If your company offers several products and services under its umbrella, microsites can help keep everything organized. This way, a new product or service stands out among your typical offerings. Over time — and once significant awareness is raised around these new offerings — they can be added to the main list of services and products on your site, and the microsite can be retired.
If you have two ideas for messaging but you’re not sure which your audience will respond to better, microsites can be a great vehicle to test which is more successful. Known as A/B testing, you can try different designs, content, and layouts — each on its own microsite — to see which resonates better with your target audience. Some metrics you’ll want to measure include average time spent on the page, bounce rate, and conversion rate optimization — in other words, how many people took the action you want them to take on your microsite.
As your digital front door, your homepage is a great place to advertise what’s new and exciting with your business. However, too much information might leave visitors feeling a bit lost. Migrating event-specific or product-specific content to its own microsite creates a dedicated place for these details without overshadowing other important information about your company.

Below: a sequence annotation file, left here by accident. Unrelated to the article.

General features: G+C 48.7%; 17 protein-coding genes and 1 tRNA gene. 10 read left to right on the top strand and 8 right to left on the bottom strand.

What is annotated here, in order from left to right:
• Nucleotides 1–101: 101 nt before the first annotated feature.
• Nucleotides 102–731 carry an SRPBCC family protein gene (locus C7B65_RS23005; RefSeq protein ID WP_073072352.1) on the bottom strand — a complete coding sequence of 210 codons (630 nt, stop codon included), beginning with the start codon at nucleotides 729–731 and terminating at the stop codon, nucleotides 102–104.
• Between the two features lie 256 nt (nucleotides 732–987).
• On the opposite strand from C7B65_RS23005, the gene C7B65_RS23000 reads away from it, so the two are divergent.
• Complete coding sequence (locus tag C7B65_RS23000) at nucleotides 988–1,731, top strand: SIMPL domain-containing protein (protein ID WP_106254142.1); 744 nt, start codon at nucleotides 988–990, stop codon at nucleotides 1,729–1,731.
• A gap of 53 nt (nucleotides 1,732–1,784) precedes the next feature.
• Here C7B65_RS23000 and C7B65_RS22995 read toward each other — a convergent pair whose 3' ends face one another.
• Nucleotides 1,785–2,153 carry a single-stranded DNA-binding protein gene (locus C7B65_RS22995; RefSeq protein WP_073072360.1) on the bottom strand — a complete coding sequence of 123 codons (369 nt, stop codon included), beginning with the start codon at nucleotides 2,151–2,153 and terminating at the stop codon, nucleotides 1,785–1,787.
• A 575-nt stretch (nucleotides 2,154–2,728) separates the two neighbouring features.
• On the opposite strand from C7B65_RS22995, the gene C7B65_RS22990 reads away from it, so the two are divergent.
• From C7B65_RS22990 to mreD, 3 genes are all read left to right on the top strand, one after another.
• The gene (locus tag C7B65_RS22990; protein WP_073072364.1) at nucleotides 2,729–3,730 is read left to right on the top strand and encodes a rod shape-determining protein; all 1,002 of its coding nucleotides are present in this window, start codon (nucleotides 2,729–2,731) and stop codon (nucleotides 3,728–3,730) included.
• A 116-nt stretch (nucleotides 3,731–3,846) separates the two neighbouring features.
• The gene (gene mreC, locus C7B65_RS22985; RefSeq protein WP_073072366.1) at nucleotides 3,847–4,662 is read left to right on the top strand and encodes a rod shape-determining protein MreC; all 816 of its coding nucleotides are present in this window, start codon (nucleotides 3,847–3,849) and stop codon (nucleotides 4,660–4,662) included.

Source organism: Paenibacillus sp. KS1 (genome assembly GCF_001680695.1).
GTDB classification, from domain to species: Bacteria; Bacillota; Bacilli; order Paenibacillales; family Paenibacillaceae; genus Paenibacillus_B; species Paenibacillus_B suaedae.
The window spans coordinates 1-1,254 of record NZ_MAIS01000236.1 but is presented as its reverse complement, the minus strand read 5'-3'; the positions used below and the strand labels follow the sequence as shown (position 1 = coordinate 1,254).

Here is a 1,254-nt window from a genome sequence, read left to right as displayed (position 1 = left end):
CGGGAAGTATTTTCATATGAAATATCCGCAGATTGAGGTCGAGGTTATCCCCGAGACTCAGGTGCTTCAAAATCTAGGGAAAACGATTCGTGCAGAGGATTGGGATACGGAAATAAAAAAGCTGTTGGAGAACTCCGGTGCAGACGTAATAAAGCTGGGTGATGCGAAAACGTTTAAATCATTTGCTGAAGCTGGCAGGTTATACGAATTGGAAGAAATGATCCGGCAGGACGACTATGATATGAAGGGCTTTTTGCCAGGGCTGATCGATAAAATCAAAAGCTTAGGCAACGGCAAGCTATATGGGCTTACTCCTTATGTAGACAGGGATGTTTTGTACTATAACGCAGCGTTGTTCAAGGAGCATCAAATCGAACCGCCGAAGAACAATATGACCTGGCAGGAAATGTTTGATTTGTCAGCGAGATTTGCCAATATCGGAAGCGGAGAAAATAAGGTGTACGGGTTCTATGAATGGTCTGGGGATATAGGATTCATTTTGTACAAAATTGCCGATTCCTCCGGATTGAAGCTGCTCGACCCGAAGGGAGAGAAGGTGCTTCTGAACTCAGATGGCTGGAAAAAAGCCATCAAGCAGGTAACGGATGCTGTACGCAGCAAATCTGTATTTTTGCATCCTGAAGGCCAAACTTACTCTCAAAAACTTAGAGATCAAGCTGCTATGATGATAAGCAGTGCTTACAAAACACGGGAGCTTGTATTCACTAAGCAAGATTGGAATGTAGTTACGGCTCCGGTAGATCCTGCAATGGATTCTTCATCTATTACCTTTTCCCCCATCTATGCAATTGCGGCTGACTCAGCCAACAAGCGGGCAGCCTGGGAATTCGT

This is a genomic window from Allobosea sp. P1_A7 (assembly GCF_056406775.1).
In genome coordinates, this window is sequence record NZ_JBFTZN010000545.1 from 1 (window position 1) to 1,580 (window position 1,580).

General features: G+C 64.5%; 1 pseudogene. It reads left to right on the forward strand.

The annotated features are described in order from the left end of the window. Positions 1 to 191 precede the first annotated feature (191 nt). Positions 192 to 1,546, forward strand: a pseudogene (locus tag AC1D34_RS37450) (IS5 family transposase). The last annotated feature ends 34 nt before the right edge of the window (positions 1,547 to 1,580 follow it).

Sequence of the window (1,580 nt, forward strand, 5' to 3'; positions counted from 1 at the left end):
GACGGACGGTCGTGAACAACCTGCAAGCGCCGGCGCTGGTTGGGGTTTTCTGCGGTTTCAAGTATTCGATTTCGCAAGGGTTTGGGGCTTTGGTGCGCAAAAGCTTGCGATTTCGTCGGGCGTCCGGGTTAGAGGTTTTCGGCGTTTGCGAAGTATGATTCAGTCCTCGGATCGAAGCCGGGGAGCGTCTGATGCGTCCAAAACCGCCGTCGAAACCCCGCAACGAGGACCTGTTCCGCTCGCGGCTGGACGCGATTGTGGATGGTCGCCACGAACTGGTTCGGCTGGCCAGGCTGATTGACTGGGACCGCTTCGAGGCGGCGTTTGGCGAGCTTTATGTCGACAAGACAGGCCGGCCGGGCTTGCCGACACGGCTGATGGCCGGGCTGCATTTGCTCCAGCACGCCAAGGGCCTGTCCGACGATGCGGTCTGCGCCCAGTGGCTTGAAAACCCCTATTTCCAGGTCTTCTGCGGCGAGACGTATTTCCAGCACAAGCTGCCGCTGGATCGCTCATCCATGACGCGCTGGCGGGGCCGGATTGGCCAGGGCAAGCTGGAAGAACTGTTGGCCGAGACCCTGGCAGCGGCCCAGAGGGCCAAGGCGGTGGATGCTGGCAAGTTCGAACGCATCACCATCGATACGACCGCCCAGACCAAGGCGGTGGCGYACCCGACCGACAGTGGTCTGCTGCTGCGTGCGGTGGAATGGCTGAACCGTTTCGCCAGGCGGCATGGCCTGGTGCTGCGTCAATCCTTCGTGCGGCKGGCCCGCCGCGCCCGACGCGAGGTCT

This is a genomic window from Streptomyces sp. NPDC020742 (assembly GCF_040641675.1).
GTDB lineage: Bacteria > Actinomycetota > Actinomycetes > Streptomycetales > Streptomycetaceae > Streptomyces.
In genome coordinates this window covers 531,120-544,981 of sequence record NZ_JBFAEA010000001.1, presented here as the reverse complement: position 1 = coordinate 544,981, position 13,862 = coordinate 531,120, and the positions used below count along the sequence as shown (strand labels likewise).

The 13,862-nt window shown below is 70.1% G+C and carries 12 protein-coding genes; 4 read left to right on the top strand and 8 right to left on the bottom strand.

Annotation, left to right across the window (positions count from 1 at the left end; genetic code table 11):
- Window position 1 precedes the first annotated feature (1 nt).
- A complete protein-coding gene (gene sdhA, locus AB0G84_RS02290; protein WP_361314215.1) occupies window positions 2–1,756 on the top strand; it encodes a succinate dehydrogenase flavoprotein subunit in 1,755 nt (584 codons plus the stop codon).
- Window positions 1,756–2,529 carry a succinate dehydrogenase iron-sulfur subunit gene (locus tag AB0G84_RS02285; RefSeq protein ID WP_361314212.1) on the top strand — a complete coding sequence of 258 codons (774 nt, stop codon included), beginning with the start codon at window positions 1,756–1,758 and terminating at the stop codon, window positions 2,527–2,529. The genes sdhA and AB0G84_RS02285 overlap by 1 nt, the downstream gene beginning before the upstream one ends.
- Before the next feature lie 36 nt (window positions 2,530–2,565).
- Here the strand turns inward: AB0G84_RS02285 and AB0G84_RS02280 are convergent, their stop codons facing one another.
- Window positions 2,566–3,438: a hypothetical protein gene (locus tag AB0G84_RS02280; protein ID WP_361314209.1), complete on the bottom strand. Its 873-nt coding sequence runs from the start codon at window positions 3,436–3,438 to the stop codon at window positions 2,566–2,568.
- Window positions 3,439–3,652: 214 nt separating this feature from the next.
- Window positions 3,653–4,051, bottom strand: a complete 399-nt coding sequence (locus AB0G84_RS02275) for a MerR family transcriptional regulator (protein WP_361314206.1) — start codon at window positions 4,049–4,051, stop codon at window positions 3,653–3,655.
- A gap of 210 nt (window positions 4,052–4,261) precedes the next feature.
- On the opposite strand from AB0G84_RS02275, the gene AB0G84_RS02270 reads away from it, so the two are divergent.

Chances are, your product or service interests different people for different reasons. Through microsites, you can target each of these audiences in highly specific ways.
Take a voice-activated LED lighting system, for example. Some customers may appreciate the accessibility offered through voice activation, while others like the convenience of connectivity, and others still want to customize their lights. These uses and benefits are all great, but not every potential customer has the same approach.
With microsites, you can create three distinct pages, each of which targets these audiences. One page can discuss all the ways voice-activated lights make it easier for those who struggle with mobility in their hands. A second can detail the high-tech shortcuts voice activation offers, and a third can focus on the colors, presets, and brightness settings the lights can provide. These microsites all focus on the same product, but in three distinctive ways.